Amazon DynamoDB: NoSQL Cloud Databases for the Masses
Earlier this week, Amazon Web Services launched yet another cloud service business with the availability of Amazon DynamoDB, a managed NoSQL database designed for large-scale web applications. Intriguingly, this non-relational database service is a public cloud adaptation of technology that the e-retail giant built for itself to power the big data-crunching for Amazon.com.
Nuts and bolts time: Amazon DynamoDB is managed, as mentioned above, which means that AWS handles “hardware provisioning, setup and configuration, replication, software patching [and] cluster scaling.” DynamoDB itself enables developers to create and store database tables of any size, and the platform automatically handles traffic distribution across servers at any demand level.
Oh, and the free Amazon Web Services usage tier includes 100MB of free storage with five writes per second and 10 reads per second of ongoing throughput capacity, according to the DynamoDB product page. After that, it’s $0.01 per hour for every 10 units of Write Capacity and $0.01 per hour for every 50 units of Read Capacity. Indexed data storage costs a flat dollar per Gigabyte per month. It also integrates with Amazon S3 cloud storage and Amazon Elastic MapReduce (Amazon EMR), the latter of which enables the analysis of large datasets on a Hadoop framework.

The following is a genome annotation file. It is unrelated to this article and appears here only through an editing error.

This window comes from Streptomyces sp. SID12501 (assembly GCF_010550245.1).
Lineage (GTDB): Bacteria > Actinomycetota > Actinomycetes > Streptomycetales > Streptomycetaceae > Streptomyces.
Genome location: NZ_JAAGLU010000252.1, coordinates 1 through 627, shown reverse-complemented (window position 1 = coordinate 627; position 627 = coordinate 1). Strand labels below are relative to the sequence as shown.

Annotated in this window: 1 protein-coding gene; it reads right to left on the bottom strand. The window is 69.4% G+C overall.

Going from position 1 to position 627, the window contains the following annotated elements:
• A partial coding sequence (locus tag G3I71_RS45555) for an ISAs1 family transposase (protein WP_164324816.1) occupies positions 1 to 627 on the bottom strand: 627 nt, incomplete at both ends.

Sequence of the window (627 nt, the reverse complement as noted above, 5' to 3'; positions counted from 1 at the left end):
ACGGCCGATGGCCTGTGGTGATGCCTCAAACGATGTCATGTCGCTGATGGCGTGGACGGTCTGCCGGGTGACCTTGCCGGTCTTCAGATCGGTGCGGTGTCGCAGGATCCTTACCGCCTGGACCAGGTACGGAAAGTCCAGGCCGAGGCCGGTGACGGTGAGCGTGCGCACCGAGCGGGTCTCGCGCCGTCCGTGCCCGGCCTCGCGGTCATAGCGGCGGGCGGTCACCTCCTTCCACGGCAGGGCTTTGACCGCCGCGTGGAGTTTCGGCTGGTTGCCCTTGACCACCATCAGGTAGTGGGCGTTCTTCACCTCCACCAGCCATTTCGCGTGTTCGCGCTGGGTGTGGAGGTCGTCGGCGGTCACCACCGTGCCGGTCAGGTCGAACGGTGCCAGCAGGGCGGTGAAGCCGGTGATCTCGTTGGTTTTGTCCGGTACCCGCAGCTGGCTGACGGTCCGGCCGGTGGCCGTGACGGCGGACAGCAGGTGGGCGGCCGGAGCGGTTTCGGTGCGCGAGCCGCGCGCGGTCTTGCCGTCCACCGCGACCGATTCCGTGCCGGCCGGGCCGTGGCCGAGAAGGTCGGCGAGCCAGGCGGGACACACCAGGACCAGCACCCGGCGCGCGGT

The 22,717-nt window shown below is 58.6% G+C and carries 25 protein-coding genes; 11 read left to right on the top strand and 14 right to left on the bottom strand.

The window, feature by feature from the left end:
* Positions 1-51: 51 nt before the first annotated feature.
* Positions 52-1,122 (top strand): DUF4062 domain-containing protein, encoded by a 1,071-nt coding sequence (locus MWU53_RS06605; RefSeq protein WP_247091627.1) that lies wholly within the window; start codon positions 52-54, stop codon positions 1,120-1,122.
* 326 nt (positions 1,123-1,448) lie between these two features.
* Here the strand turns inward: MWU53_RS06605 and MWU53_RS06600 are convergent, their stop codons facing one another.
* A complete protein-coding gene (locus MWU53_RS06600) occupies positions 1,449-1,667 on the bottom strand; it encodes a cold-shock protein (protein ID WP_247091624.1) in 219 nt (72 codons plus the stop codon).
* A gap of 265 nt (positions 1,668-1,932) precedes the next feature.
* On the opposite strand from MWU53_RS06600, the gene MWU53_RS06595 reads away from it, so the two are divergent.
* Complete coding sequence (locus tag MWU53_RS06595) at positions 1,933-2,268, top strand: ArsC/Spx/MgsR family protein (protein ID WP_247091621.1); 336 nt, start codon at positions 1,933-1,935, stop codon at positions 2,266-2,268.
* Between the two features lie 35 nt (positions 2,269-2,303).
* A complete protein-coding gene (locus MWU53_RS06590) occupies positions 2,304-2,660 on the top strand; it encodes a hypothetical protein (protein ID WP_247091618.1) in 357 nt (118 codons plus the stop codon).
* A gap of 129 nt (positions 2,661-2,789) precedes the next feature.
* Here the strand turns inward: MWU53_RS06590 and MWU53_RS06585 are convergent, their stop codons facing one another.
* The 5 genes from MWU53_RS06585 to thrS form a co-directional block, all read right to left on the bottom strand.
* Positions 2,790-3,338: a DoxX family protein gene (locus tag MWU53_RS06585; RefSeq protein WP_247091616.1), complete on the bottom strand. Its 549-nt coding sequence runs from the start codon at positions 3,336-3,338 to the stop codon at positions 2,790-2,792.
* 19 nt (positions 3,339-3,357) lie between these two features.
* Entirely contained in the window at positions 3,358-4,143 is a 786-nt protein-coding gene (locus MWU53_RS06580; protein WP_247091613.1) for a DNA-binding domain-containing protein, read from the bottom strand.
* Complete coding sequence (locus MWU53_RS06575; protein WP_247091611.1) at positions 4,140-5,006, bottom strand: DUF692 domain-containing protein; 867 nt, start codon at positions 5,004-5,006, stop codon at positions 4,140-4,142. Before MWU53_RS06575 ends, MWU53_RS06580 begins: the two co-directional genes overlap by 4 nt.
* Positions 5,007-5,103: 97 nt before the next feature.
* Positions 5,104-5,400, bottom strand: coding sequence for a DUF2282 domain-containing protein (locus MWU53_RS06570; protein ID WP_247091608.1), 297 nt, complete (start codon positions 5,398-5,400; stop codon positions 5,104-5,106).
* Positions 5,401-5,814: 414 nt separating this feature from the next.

In a long, insightful blog entry, Amazon Web Services CTO Werner Vogels lays out the history of NoSQL at Amazon, going back 15 years. Now, Amazon SimpleDB already offers a more traditional and, well, simple database service. But Larry Dignan at ZDNet thinks that the option for enterprises to try out NoSQL databases while letting Amazon handle what have been the major hurdles — administration and scalability — is going to shake the relational database giants, including Oracle. And I’m inclined to agree.
Look at it this way: I hear that Amazon actually used DynamoDB behind the scenes to handle traffic to Amazon.com during the Christmas shopping rush. If it can survive that, then, well, maybe it’s good to give customers the choice.